Luke Spencer

Ellis Island and the neighboring Statue of Liberty remain two of New York’s most-visited landmarks. Over 4 millions tourists sail to Ellis Island every year, often to see the rooms where many of their ancestors first entered the United States. But Ellis Island has a hidden side—while the half of the island nearest Manhattan is home to once-thriving former immigration halls, the other is home to an abandoned hospital.

Opened in 1902, the Ellis Island Immigrant Hospital served as a detention facility for those deemed unfit for entry into New York. Upon arrival from Europe, immigrants were subjected to a brief medical examination (often as quick as 30 seconds), and chalk marks made upon their clothing signified whether they were able to enter the U.S. or sent to the other side of the island for treatment and monitoring. The hospital had wards for patients suffering from contagious diseases such as tuberculosis, diphtheria, and cholera, as well as an autopsy room and vast sterilization facilities for the medical staff. Somewhere around 3500 unfortunate patients died on the island, while 350 babies were born there.

The hospital was closed in the 1930s, and has gradually fallen into decay ever since. In recent years, limited tours by the Save Ellis Island organization and an art installation have allowed a small number into the crumbling ruins of Ellis Island’s dark side.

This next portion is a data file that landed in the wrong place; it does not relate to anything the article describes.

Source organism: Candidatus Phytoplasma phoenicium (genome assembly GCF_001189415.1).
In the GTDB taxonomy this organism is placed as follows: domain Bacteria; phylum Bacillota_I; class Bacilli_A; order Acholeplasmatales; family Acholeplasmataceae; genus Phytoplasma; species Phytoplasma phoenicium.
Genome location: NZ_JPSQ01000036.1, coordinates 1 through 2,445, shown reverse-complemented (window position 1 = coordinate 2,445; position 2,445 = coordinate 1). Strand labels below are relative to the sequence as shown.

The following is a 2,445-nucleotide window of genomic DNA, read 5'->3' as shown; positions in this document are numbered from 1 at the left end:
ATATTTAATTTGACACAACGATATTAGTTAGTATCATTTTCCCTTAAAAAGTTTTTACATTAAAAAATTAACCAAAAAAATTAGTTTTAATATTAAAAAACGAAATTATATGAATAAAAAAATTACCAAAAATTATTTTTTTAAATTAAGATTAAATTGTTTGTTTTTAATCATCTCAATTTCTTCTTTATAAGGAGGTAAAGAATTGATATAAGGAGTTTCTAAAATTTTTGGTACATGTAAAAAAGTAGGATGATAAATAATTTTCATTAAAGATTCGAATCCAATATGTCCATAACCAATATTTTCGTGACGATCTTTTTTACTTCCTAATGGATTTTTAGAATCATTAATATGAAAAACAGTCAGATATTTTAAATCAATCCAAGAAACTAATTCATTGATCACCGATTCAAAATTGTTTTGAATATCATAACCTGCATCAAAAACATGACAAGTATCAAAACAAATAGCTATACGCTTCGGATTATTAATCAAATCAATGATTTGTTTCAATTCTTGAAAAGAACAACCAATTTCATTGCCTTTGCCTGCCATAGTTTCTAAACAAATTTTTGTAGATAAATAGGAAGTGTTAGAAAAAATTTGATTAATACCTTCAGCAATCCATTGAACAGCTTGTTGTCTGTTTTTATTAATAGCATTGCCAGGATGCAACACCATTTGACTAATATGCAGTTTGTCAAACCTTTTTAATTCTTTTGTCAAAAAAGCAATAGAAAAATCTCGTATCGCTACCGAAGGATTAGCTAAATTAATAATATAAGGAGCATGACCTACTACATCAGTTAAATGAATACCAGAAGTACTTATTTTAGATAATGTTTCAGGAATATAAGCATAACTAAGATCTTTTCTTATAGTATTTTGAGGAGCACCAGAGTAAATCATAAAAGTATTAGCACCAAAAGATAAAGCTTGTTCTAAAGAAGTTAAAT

Luke Spencer

While the other hospitals on this list occupied grand, state-of-the-art facilities, the preserved remnants of an altogether more rudimentary medical facility from World War I lie outside Ypres, Belgium. The concrete bunkers of what was known as an Advanced Dressing Station are located there by a canal bank. Situated by the British trenches, these dark, concrete rooms were where casualties from the front line were first brought for immediate first aid. It was at these horrific sections of the western front that the Germans first used chlorine gas in 1915.